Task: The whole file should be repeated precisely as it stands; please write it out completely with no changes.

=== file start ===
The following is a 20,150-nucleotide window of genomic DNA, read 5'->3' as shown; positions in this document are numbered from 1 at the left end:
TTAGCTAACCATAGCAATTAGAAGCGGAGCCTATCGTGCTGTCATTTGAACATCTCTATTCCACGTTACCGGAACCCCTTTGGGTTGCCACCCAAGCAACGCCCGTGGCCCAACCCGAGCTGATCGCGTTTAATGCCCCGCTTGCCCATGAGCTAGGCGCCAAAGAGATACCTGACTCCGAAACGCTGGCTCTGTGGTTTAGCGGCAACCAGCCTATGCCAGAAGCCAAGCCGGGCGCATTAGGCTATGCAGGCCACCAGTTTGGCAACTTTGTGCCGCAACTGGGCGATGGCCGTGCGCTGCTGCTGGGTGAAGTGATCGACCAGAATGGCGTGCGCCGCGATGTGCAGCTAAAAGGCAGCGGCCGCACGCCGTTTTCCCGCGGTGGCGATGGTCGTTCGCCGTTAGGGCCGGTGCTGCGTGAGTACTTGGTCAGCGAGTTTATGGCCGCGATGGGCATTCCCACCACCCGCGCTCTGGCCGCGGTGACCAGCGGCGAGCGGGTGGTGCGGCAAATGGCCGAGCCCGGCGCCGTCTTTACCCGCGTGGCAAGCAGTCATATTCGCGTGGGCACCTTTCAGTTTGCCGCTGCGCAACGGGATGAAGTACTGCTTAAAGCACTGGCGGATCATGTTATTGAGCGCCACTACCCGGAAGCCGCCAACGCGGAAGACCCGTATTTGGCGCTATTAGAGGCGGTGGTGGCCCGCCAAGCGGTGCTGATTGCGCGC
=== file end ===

The following is a 20,150-nucleotide window of genomic DNA, read 5'->3' as shown; positions in this document are numbered from 1 at the left end:
TTAGCTAACCATAGCAATTAGAAGCGGAGCCTATCGTGCTGTCATTTGAACATCTCTATTCCACGTTACCGGAACCCCTTTGGGTTGCCACCCAAGCAACGCCCGTGGCCCAACCCGAGCTGATCGCGTTTAATGCCCCGCTTGCCCATGAGCTAGGCGCCAAAGAGATACCTGACTCCGAAACGCTGGCTCTGTGGTTTAGCGGCAACCAGCCTATGCCAGAAGCCAAGCCGGGCGCATTAGGCTATGCAGGCCACCAGTTTGGCAACTTTGTGCCGCAACTGGGCGATGGCCGTGCGCTGCTGCTGGGTGAAGTGATCGACCAGAATGGCGTGCGCCGCGATGTGCAGCTAAAAGGCAGCGGCCGCACGCCGTTTTCCCGCGGTGGCGATGGTCGTTCGCCGTTAGGGCCGGTGCTGCGTGAGTACTTGGTCAGCGAGTTTATGGCCGCGATGGGCATTCCCACCACCCGCGCTCTGGCCGCGGTGACCAGCGGCGAGCGGGTGGTGCGGCAAATGGCCGAGCCCGGCGCCGTCTTTACCCGCGTGGCAAGCAGTCATATTCGCGTGGGCACCTTTCAGTTTGCCGCTGCGCAACGGGATGAAGTACTGCTTAAAGCACTGGCGGATCATGTTATTGAGCGCCACTACCCGGAAGCCGCCAACGCGGAAGACCCGTATTTGGCGCTATTAGAGGCGGTGGTGGCCCGCCAAGCGGTGCTGATTGCGCGC